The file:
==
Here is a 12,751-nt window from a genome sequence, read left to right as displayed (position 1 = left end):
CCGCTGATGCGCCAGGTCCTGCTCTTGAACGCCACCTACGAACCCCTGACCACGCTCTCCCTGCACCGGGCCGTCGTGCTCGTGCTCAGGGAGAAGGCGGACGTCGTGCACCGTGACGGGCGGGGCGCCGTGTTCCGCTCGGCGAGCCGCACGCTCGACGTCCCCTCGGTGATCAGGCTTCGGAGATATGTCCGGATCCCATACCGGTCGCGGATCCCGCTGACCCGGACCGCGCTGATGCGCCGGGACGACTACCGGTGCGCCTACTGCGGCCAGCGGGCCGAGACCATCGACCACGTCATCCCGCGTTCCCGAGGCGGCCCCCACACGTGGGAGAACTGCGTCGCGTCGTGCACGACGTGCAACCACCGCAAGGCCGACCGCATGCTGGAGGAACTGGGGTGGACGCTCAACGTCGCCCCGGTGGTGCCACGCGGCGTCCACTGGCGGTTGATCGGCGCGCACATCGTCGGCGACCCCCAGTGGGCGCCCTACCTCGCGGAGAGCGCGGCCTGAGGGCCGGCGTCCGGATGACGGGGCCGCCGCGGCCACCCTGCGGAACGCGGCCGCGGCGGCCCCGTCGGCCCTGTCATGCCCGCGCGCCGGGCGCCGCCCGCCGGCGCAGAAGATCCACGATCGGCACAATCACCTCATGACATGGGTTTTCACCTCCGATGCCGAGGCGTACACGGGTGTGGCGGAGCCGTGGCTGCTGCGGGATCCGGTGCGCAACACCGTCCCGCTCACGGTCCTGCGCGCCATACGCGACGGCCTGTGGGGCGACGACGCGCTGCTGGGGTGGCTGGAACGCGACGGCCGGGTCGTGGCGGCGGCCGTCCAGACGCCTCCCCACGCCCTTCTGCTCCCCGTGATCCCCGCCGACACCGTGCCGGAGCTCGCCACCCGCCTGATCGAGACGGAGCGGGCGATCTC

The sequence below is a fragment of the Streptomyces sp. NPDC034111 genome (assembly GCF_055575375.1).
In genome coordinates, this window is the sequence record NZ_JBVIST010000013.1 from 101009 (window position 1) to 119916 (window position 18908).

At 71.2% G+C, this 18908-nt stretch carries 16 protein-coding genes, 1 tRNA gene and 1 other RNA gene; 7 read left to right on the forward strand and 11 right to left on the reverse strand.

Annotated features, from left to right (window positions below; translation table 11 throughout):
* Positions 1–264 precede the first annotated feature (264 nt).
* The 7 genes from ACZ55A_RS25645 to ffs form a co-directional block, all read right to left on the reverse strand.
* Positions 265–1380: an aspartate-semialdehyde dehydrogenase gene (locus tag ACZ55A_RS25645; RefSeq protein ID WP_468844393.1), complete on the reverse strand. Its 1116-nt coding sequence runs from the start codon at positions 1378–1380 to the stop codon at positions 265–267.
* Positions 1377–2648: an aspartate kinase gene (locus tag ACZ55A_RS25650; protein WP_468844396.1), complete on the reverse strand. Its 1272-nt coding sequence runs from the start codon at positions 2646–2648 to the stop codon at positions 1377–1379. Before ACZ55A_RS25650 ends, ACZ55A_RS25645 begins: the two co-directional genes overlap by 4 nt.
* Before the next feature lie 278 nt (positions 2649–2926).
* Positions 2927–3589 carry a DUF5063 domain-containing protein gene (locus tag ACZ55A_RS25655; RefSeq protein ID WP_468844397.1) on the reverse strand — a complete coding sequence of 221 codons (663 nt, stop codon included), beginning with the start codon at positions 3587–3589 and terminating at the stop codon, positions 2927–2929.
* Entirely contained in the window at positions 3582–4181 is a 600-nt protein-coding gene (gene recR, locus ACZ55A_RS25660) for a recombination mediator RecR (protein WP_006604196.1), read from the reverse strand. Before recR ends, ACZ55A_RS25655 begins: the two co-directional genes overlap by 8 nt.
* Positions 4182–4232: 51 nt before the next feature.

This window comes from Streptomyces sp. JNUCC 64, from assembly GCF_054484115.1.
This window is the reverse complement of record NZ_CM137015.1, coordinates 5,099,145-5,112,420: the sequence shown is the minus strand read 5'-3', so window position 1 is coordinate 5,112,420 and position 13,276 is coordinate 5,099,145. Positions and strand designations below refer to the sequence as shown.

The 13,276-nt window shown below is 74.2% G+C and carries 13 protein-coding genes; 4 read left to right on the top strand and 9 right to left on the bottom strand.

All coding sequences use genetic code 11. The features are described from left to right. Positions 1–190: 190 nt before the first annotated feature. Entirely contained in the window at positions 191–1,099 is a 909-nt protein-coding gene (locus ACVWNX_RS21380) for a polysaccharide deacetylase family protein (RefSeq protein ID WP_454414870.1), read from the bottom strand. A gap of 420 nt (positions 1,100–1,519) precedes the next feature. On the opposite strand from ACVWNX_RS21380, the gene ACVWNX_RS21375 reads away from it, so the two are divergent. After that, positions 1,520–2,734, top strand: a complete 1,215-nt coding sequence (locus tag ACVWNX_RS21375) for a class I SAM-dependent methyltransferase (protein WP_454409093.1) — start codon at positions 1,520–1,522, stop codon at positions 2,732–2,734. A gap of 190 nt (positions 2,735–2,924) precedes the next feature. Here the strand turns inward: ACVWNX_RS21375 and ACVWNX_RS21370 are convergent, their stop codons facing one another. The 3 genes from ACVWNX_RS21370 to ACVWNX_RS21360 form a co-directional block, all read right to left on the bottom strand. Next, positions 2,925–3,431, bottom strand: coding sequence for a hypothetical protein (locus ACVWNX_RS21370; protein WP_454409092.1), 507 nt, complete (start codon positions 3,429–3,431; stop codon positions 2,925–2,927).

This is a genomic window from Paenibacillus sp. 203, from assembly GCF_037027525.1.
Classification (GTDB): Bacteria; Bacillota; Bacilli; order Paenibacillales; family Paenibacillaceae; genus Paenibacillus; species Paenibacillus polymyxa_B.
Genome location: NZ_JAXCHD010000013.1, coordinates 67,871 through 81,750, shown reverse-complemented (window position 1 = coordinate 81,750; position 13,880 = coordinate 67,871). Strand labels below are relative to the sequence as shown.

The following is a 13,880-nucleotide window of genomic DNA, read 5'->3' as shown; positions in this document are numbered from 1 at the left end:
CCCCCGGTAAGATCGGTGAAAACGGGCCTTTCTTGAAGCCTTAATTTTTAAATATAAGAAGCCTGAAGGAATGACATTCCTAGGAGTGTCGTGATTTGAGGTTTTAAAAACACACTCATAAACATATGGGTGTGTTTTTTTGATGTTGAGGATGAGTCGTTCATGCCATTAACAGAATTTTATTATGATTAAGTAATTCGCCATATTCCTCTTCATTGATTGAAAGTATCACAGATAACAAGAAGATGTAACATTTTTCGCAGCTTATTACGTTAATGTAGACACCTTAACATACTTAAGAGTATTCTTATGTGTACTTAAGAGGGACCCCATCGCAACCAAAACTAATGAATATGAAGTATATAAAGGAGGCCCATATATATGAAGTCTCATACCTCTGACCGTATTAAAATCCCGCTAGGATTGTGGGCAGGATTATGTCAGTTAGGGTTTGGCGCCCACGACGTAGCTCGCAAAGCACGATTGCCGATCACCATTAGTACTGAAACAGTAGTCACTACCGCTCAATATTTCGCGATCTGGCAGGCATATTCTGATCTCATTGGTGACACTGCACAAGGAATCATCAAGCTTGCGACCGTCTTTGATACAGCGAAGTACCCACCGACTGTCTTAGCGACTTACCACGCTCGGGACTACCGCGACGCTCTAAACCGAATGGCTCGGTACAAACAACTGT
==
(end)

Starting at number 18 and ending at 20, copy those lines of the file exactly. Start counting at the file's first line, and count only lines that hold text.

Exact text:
All coding sequences use genetic code 11. The features are described from left to right. Positions 1–190: 190 nt before the first annotated feature. Entirely contained in the window at positions 191–1,099 is a 909-nt protein-coding gene (locus ACVWNX_RS21380) for a polysaccharide deacetylase family protein (RefSeq protein ID WP_454414870.1), read from the bottom strand. A gap of 420 nt (positions 1,100–1,519) precedes the next feature. On the opposite strand from ACVWNX_RS21380, the gene ACVWNX_RS21375 reads away from it, so the two are divergent. After that, positions 1,520–2,734, top strand: a complete 1,215-nt coding sequence (locus tag ACVWNX_RS21375) for a class I SAM-dependent methyltransferase (protein WP_454409093.1) — start codon at positions 1,520–1,522, stop codon at positions 2,732–2,734. A gap of 190 nt (positions 2,735–2,924) precedes the next feature. Here the strand turns inward: ACVWNX_RS21375 and ACVWNX_RS21370 are convergent, their stop codons facing one another. The 3 genes from ACVWNX_RS21370 to ACVWNX_RS21360 form a co-directional block, all read right to left on the bottom strand. Next, positions 2,925–3,431, bottom strand: coding sequence for a hypothetical protein (locus ACVWNX_RS21370; protein WP_454409092.1), 507 nt, complete (start codon positions 3,429–3,431; stop codon positions 2,925–2,927).

This is a genomic window from Paenibacillus sp. 203, from assembly GCF_037027525.1.
Classification (GTDB): Bacteria; Bacillota; Bacilli; order Paenibacillales; family Paenibacillaceae; genus Paenibacillus; species Paenibacillus polymyxa_B.